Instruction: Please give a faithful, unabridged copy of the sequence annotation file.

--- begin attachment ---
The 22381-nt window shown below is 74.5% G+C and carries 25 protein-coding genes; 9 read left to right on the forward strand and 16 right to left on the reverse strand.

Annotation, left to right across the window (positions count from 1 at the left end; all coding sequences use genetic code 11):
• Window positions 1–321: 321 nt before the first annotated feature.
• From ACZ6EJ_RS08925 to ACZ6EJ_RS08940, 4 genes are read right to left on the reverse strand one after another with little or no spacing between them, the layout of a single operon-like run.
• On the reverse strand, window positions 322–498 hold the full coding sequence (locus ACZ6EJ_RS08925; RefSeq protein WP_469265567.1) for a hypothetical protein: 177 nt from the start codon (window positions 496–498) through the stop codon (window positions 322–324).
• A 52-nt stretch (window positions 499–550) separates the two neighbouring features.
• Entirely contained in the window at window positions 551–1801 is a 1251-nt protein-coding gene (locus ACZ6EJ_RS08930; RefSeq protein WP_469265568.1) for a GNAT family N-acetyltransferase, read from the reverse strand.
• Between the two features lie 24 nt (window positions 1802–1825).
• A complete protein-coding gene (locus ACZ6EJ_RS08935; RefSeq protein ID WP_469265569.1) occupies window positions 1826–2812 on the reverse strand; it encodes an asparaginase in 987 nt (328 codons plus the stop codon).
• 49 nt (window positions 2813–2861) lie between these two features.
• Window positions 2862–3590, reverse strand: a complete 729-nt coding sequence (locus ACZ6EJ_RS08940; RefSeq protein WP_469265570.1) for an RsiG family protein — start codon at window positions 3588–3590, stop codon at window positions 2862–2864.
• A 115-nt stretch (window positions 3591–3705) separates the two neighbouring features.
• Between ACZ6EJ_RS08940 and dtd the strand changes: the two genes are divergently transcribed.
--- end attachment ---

The 22381-nt window shown below is 74.5% G+C and carries 25 protein-coding genes; 9 read left to right on the forward strand and 16 right to left on the reverse strand.

Annotation, left to right across the window (positions count from 1 at the left end; all coding sequences use genetic code 11):
• Window positions 1–321: 321 nt before the first annotated feature.
• From ACZ6EJ_RS08925 to ACZ6EJ_RS08940, 4 genes are read right to left on the reverse strand one after another with little or no spacing between them, the layout of a single operon-like run.
• On the reverse strand, window positions 322–498 hold the full coding sequence (locus ACZ6EJ_RS08925; RefSeq protein WP_469265567.1) for a hypothetical protein: 177 nt from the start codon (window positions 496–498) through the stop codon (window positions 322–324).
• A 52-nt stretch (window positions 499–550) separates the two neighbouring features.
• Entirely contained in the window at window positions 551–1801 is a 1251-nt protein-coding gene (locus ACZ6EJ_RS08930; RefSeq protein WP_469265568.1) for a GNAT family N-acetyltransferase, read from the reverse strand.
• Between the two features lie 24 nt (window positions 1802–1825).
• A complete protein-coding gene (locus ACZ6EJ_RS08935; RefSeq protein ID WP_469265569.1) occupies window positions 1826–2812 on the reverse strand; it encodes an asparaginase in 987 nt (328 codons plus the stop codon).
• 49 nt (window positions 2813–2861) lie between these two features.
• Window positions 2862–3590, reverse strand: a complete 729-nt coding sequence (locus ACZ6EJ_RS08940; RefSeq protein WP_469265570.1) for an RsiG family protein — start codon at window positions 3588–3590, stop codon at window positions 2862–2864.
• A 115-nt stretch (window positions 3591–3705) separates the two neighbouring features.
• Between ACZ6EJ_RS08940 and dtd the strand changes: the two genes are divergently transcribed.